Fans of the long-running BBC radio soap The Archers are being offered the chance to own a share in the farm that inspired the series.
The owners of Rush Farm, near Redditch, Worcestershire, are inviting the public to invest in “sustainable British farming”. The 150-acre farm is currently run to the standards of the certification organisations Demeter biodynamic and the Soil Association charity.
The farm creates carbon-rich soil, considers wildlife, uses energy efficient farming methods, and respects the natural behaviour of farm animals.
The owners are aiming to raise £1m to secure its future as an organic and biodynamic farm and promote environmental and ethical rural employment on its business park.
Over £415,325 has been raised so far, with the offer ending on October 31.
Sebastian Parsons, one of the three siblings who owns the farm, says, “A traditional farm is not a line on a balance sheet. It is a rich and complex resource for our children’s children.
“When a community of shareholders buys a family farm to be held in public trust, this ensures it will be farmed sustainably for ever. We hope our model of community farm-ownership can inspire other farms to do the same.”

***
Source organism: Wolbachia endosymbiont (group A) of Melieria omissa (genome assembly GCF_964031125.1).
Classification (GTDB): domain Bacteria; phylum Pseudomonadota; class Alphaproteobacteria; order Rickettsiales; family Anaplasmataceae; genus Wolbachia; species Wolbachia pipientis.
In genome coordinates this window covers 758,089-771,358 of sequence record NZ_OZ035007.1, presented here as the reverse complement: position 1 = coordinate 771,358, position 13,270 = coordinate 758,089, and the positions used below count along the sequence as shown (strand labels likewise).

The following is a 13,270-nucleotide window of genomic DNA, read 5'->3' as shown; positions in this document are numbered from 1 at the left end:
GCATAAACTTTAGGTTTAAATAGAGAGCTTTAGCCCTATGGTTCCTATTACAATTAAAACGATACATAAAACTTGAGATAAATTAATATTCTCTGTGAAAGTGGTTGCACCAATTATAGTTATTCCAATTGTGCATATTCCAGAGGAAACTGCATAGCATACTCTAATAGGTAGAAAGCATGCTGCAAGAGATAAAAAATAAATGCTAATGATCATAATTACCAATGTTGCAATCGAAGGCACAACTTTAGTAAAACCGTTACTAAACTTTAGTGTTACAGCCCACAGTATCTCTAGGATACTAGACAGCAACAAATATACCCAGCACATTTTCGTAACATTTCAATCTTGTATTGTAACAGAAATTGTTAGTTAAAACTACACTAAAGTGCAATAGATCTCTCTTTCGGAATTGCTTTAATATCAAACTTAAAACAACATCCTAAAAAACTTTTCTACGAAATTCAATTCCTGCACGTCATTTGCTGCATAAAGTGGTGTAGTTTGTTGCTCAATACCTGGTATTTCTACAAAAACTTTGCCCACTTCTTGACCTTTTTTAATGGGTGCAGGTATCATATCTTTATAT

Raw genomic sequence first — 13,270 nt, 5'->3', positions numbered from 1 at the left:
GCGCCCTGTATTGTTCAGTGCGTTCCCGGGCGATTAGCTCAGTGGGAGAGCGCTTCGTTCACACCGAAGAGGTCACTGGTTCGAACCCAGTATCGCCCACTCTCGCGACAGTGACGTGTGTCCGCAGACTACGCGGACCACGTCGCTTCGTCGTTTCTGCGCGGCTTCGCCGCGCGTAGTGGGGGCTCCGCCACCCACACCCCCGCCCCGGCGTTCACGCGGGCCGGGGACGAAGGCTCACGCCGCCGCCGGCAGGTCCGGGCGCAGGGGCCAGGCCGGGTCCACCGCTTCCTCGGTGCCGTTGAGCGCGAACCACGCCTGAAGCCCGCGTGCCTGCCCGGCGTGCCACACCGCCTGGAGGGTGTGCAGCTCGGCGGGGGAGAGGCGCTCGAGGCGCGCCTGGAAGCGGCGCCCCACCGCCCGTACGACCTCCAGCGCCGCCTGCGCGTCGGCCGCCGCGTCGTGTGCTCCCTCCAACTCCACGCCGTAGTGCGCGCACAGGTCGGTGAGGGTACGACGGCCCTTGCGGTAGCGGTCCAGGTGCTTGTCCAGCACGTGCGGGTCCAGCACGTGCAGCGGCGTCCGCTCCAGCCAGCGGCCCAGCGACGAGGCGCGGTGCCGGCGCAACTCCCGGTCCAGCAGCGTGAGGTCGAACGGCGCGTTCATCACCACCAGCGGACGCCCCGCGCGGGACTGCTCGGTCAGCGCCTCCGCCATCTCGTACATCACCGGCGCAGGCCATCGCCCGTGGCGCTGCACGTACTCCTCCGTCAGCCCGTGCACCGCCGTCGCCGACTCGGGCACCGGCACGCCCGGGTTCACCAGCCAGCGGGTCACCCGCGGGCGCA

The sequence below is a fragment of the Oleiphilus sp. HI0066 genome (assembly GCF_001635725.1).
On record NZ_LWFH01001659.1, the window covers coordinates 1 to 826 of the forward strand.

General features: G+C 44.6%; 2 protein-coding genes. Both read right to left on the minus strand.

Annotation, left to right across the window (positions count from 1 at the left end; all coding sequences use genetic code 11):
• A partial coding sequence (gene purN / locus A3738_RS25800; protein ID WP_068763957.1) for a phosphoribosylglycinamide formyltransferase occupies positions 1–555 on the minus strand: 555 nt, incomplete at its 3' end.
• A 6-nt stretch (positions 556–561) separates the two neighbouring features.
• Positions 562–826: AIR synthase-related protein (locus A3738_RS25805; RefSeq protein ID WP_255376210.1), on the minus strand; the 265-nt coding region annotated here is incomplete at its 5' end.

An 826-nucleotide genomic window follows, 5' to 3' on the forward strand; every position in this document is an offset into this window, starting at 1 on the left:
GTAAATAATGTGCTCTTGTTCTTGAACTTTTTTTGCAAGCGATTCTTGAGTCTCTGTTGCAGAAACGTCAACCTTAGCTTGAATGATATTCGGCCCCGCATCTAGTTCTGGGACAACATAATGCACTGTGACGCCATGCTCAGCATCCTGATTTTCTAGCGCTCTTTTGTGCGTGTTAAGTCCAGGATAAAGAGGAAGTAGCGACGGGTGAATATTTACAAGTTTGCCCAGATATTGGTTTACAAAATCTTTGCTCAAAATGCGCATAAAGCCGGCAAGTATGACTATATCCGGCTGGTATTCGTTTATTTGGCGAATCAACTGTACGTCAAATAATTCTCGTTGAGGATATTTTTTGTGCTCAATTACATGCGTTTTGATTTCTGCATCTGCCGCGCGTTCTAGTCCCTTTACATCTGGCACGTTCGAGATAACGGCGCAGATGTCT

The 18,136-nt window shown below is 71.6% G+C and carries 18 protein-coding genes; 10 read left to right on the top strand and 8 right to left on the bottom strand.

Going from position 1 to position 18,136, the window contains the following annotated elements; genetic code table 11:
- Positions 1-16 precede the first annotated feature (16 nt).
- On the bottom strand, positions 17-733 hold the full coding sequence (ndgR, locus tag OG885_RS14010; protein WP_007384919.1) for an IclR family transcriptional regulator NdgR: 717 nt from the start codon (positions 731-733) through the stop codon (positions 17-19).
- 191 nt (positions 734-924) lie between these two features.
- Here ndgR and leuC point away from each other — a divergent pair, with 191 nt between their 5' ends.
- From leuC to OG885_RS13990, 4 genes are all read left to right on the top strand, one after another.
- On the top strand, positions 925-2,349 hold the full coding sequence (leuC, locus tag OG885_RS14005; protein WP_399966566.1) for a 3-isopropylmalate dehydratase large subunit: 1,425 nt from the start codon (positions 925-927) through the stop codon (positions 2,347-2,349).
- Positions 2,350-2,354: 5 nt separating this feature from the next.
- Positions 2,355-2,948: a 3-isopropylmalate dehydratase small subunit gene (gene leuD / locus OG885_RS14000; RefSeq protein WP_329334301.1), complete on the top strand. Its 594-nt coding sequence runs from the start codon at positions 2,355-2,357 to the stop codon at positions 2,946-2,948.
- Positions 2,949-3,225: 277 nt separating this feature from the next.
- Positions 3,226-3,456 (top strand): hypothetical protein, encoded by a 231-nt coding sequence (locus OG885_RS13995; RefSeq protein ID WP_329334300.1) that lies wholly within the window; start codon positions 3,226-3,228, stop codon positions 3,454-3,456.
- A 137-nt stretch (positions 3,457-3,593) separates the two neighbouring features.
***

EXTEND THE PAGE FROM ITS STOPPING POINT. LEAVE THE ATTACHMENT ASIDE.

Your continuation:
Parsons, who is also chief executive of the UK Biodynamic Association and co-owner and CEO of natural skin care brand Elysia, founded the Stockwood Community Benefit Society to bring Rush Farm and Stockwood Business Park into community ownership.
Speaking in July about why Stockwood CBS is a good investment, Parsons said, “Investment in Stockwood CBS empowers us to deliver our mission – to preserve the beautiful Rush Farm for the community, and to create meaningful rural employment through the business park.
“But we think Stockwood CBS is also a good investment. This is a relatively low-risk project, with good tenant retention over a long period, and a stable and established management company with excellent tenant relationships. At the same time it offers a very reasonable return.”
Leading environmental charities argue that sustainable agriculture is key to tackling climate challenges. According to Greenpeace, “Ecological farming can produce 30% more food per hectare. Ecological farming gives people access to food where it is needed most.”
Similarly, the Rainforest Alliance point to the role of agriculture in global deforestation, especially in tropical areas where this causes considerable environmental damage and loss of biodiversity.
In July, a survey found that almost 40% of farmers are using clean energy across the UK, compared to just 5% in 2010, although the majority still feel as though the full potential of renewables is not being met.